It was the day after one of the most unprecedented wins in the history of the United States. Republican businessman Donald Trump handily defeated Democratic nominee and former Secretary of State Hillary Clinton to become the 45th president. Vocal Trump supporters on campus celebrated with chants and cheers louder than those usually filling the College Republicans weekly meetings.
As Trump solidified his lead in Florida, one of the most important swing states with 29 electoral votes, supporters began to realize just how close they were to a win.
Liztiffany Couceiro, a sophomore studying political science, watched the voting results come in with hope as the projections slowly lined up in Trump’s favor. And with Florida’s victory, she could not be happier.
“As a person that does not want Hillary to win, it makes me proud of my Floridians,” Couceiro said.
Carlos Rohl, who studies economics, noted that Trump garnered strong support that helped him pull off an improbable win.
“I feel that Trump got more people to go out and vote,” Rohl said. “His emotional appeal to rural supporters may have brought them out to vote.”
After the Rathskeller closed down at midnight, freshman Samantha Burkart said she was “excited, anxious and hopeful.”
“I honestly was expecting Hillary to win and blow him out of the water,” she said. “But I am so excited that we’re winning the state of Florida.”
However, on the other side of the spectrum, Clinton supporters felt shock.
Many students wore all black clothing in “mourning” on Wednesday, mere hours after their champion conceded the presidency to Trump.
Osamudia James, UM law professor and vice dean, had voted at nearby St. Augustine polling center on Tuesday with her young daughter. She was excited for her daughter to watch the first woman become president. But the result was not what she expected.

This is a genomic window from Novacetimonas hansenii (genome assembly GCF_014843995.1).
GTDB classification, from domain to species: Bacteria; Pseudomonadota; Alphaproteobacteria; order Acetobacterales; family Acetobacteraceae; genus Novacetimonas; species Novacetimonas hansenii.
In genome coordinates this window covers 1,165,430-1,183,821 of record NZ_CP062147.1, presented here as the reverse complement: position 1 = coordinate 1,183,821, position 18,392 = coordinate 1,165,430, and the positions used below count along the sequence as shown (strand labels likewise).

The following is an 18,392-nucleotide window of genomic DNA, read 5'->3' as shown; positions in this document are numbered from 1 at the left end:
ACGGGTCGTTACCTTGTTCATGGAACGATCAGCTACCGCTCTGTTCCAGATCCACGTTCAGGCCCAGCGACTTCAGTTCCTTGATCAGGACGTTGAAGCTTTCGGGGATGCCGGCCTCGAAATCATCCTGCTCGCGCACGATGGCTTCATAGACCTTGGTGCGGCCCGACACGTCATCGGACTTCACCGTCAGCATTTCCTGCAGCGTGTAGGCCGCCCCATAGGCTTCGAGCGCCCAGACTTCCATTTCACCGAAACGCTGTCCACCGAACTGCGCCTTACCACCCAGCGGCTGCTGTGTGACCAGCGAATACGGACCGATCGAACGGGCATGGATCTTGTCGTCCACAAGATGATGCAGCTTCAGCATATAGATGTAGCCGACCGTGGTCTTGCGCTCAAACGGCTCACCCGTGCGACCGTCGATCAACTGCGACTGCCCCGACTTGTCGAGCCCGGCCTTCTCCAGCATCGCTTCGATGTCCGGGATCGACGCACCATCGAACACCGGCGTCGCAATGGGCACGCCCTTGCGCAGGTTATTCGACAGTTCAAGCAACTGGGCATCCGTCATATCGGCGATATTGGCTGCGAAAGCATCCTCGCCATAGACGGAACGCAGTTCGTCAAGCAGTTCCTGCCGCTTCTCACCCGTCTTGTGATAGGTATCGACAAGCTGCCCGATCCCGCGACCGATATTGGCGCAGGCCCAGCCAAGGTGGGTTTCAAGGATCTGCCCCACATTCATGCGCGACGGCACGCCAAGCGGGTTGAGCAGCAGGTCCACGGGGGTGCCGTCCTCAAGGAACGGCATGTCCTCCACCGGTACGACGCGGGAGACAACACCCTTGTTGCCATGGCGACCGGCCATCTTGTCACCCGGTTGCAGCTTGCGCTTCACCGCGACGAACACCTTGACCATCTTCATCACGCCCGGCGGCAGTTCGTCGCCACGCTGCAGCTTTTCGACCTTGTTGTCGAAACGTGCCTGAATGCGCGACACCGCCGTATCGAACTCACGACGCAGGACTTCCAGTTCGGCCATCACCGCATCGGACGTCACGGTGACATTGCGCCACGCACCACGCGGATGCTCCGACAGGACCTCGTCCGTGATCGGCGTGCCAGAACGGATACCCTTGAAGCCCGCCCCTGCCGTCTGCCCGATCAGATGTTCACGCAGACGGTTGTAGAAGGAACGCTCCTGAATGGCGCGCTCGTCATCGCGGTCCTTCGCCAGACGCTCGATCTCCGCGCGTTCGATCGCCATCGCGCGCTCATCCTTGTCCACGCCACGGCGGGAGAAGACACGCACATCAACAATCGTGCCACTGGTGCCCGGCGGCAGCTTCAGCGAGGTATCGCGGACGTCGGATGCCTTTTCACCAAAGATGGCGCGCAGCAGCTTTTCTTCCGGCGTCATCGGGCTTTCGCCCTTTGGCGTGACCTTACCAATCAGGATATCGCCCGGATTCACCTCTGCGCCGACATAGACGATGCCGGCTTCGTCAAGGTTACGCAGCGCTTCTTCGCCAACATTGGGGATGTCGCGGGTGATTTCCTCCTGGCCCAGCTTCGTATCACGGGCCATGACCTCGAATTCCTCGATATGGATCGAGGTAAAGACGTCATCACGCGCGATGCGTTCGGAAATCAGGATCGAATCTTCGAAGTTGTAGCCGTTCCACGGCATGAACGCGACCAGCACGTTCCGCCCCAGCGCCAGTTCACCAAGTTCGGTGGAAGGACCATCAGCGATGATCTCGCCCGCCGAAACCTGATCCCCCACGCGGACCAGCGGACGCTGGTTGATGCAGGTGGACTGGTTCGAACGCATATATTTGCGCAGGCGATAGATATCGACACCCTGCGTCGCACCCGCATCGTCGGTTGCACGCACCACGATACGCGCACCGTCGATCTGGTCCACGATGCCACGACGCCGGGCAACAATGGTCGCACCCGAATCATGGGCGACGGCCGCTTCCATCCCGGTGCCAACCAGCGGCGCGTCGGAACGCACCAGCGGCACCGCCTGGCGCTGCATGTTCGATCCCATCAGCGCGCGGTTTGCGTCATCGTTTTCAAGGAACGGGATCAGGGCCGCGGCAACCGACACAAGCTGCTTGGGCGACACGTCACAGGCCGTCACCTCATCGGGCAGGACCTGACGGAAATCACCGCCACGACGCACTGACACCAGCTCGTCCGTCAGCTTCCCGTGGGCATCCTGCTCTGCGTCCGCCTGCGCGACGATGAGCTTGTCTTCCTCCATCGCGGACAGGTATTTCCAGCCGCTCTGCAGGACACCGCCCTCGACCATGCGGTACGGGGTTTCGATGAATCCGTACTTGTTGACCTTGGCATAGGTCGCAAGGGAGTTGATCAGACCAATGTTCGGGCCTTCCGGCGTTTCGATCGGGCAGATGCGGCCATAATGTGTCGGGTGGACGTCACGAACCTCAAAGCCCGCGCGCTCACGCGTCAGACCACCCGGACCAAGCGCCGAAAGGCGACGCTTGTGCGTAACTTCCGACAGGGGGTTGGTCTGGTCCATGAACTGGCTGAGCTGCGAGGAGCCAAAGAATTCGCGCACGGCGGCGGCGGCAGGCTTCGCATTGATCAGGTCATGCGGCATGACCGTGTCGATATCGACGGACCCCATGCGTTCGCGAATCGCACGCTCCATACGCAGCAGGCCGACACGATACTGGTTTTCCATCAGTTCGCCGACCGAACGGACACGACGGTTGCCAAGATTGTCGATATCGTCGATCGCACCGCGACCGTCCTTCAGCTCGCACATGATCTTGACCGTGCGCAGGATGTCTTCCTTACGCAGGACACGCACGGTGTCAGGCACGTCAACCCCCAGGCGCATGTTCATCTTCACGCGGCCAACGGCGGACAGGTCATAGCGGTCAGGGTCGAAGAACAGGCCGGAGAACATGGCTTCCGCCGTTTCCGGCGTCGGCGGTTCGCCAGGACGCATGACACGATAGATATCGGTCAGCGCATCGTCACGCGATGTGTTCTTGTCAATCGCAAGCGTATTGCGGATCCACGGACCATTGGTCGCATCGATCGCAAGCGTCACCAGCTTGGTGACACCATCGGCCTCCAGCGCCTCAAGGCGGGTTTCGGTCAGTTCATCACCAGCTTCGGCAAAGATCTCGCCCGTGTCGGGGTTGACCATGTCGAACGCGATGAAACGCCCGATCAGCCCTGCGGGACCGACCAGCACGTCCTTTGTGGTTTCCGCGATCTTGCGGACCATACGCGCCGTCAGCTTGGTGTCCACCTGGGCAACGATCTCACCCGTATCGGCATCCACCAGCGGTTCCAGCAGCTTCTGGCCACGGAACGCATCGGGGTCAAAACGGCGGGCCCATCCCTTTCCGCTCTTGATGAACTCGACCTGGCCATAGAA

“I wanted her to remember the day forever, but not for the reasons that ended up characterizing the day,” James said Wednesday. “I’m heartbroken over the loss.”
James, who often writes about race and higher education, said the election proved how there is still a conversation about race that needs to happen in this country.
“We can’t move forward as a society until we acknowledge, embrace and tackle that problem,” she said.
When she told her daughter this morning that Clinton lost, James said her daughter could tell her mother was distressed and she, too, sounded worried about the uncertain future of the United States.
“She asked, ‘What are we going to do if he decides black people have to leave the country?’” James said. “Children in America shouldn’t be asking these questions.”
For many voters, the reaction to a Trump presidency split along the very lines the university is trying to strengthen: race, gender and ethnicity.
“You only see the minorities on campus worried about this. Everyone else is just moving on, going about their day,” said Bryce Pickett, a freshman majoring in political science. Pickett, who wore a black T-shirt with the iconic “black power” fist on it, said he remembers discrimination he’s felt at UM and since he was a boy, when a white kindergartener told him to, “wash his skin” because it was “dirty.”
When he was considering rushing a fraternity, he approached some members at a tabling event on campus. That was when the “brothers” told him, “Yeah, we usually don’t have black people rush,” Pickett said.
Milind Khurana, an Indian-American student who is part of United Black Students with Pickett, said his parents became worried for his safety as soon as the election results were announced.
“My dad texted me asking me to shave my beard today,” Khurana said, running his hand over a cheek covered in dark hair.
Sophomore Billah Abdul-Jalaal, who voted absentee for Clinton in his hometown of Washington, D.C., said he has heard degrading comments about Muslim Americans, even from friends who didn’t know he practiced Islam.
“There are a lot of people like me who don’t look Muslim,” Abdul-Jalaal said.
Yet the most offensive thing, many students said, was how much support Trump garnered.
“It’s not only the fact that he’s there but that half of Americans voted for him,” Khurana said.
Freshman Jori Opara watched part of the election night coverage in the UBS office and another part at the Rat watch party. Even just hearing about small scuffles that took place between Trump supporters and other students, Opara said, made her question how the nation could unite for the next four years.
“I don’t know how, as a people, we’re going to move forward and support Trump,” she said.
After the results were announced around 2:30 a.m. Wednesday, students posted paragraphs on social media condemning the landslide support of Trump and expressing fear about the next four years.
“I’m still in shock. He’s not my president,” Opara said.
Correction, April 30, 2018: This article previously stated Milind Khurana was a Muslim student. He is not Muslim.
Amanda Herrera, Jorge Chabo and Marcus Lim contributed to reporting.